The budget airline easyJet closed almost 11 per cent higher yesterday after Hurricane Gustav eased, encouraging buyers and spooking short sellers in travel and transport stocks as the price of oil slipped back towards $100 a barrel.
Gustav left US offshore energy facilities in the Gulf of Mexico relatively unscathed, prompting energy traders to bank profits from recent gains in global oil prices, which slipped to four-month lows of around $105 a barrel in afternoon trading.
As a result, easyJet climbed 36.75p to 379.25p, while British Airways, which, like easyJet, has been hit by higher fuel costs in recent months, gained 11.5p to 273.25p.
For both, traders attributed some strength to a round of short covering. According to Data Explorers, 17.84 per cent of BA stock and 13.4 per cent of easyJet stock is out on loan, and last night traders said they expected the number to come down as short sellers abandoned their downside bets.
Short covering was mentioned in the housing sector, which bounced after the Government unveiled a package of measures to revive the ailing housing market. Persimmon, 27.59 per cent of whose shares are out on loan, was the strongest, gaining 10.12 per cent, or 39p, to 424.25p. Taylor Wimpey, which has 15.37 per cent out on loan, was up 8.48 per cent, or 4.75p, at 60.75p; Bovis Homes, with 24.24 per cent out on loan, was up 8.21 per cent, or 37p, at 487.75p.
The excitement in housing stocks was not mirrored in the response of some analysts, however. "The Council of Mortgage Lenders had dismissed the [housing] package as having 'no significant effect on housing transactions'," said Dresdner Kleinwort. "We would remove the word 'significant'."
In the banking sector, HBOS reflected Dresdner's sentiment – despite rising with the rest of the market in early trade, the mortgage lender closed down 7p at 310p.
Overall, the FTSE 100 was up 17.9 points at 5,620.7, while the FTSE 250 gained 134.1 points to 9,543.6, as investors celebrated the oil price weakness by driving up consumer-related stocks.
The cheer was apparent in the retail sector, which looked forward to the loosening of consumers' purse strings as fuel prices ease. The supermarket chain J Sainsbury was among the strongest, up more than 6 per cent, or 21.25p, at 370p as market talk mooted the possibility of a tie-up with Marks & Spencer, which closed up 4.5p at 265p. B&Q-owner Kingfisher, up 5.6p at 140.7p, was also strong.
On the downside, the heavyweight oil and gas and mining sectors were not impressed by the commodity price outlook as market watchers highlighted the prospect of more losses in the days ahead.
David Jones, market strategist at IG Index, said: "The share prices of some of the previous 'safe-havens' – for example BG Group, Anglo American [and] Xstrata – still look vulnerable to possible further weakness and this may well serve to temper the effects of any further recoveries in the previously battered property and financial sectors. With opinion still split on whether there is worse news to come from the major economies, this could well signal choppier trading in the weeks to come, with little overall direction."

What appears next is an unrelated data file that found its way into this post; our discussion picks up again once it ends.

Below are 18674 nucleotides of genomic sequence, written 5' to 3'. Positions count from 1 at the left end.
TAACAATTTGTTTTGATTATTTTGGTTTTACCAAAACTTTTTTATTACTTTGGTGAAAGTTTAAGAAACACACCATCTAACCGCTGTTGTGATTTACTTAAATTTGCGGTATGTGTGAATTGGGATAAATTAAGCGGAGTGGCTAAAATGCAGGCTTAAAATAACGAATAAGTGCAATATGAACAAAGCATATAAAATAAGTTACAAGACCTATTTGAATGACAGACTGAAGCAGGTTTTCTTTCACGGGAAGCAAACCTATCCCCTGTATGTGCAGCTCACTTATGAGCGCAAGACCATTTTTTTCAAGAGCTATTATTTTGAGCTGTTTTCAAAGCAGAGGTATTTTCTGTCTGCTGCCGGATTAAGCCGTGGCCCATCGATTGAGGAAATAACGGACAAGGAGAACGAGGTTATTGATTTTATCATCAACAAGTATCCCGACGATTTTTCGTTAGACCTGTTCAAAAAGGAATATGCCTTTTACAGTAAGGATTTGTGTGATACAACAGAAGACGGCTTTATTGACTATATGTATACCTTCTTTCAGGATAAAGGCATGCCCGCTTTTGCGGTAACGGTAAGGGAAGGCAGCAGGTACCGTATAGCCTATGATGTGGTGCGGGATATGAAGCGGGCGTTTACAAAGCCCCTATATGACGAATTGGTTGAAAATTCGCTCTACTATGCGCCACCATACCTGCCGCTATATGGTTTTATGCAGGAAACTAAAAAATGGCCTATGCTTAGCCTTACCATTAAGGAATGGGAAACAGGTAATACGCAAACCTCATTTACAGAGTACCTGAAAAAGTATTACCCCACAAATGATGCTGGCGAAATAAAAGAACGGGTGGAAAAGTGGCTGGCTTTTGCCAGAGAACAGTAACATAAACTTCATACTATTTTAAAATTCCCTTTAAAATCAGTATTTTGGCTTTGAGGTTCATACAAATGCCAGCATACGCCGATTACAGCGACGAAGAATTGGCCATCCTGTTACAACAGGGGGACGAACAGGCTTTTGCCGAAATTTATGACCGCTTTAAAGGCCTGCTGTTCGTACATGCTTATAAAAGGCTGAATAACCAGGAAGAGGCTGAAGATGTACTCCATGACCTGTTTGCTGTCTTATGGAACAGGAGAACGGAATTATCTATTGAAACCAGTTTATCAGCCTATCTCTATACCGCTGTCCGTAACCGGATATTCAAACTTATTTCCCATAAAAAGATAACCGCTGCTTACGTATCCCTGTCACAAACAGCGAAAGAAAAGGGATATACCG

At the close, BG was down 3.95 per cent, or 46p, at 1,119p. Anglo American slipped back to 2,646p, down 4.82 per cent or 134p, and Xstrata, which faced fresh resistance in its hostile bid for Lonmin from the company's management yesterday, was down 4.04 per cent, or 118p, at 2,804p.
On the FTSE 250, heavily shorted media stocks rebounded as the market gathered pace and Trinity Mirror – 20.04 per cent of whose market capitalisation is out on loan – was the strongest at third place on the mid-cap leaderboard, up 10.66 per cent, or 11.75p, at 122p.
Pub companies made the most of the better sentiment around consumer stocks after an in-line trading update from Greene King, which was up 9.11 per cent, or 48.5p, at 581p. Mitchells & Butlers, up almost 8 per cent, or 22p, at 303p, and Punch Taverns, up 7.37 per cent, or 21.75p, at 316.75p, were among the prominent risers in the sector last night.
Among smaller companies, market rumours suggested the possibility of stake-building in Pendragon, the automotive retail group which was up 13.33 per cent, or 1.5p, at 12.75p.
Elsewhere, Afren, the Africa-focused oil and gas explorer and producer, fell back under pressure from the oil price despite positive comment from Morgan Stanley, which initiated coverage on the company with an "overweight" rating. "The shares have underperformed recently and the current price offers investors an attractive entry point, in our view, ahead of a pick up in news flow during the second half," the broker said, setting a 160p target price on the stock. At the close, Afren was down 3.5p at 108p.Reuse content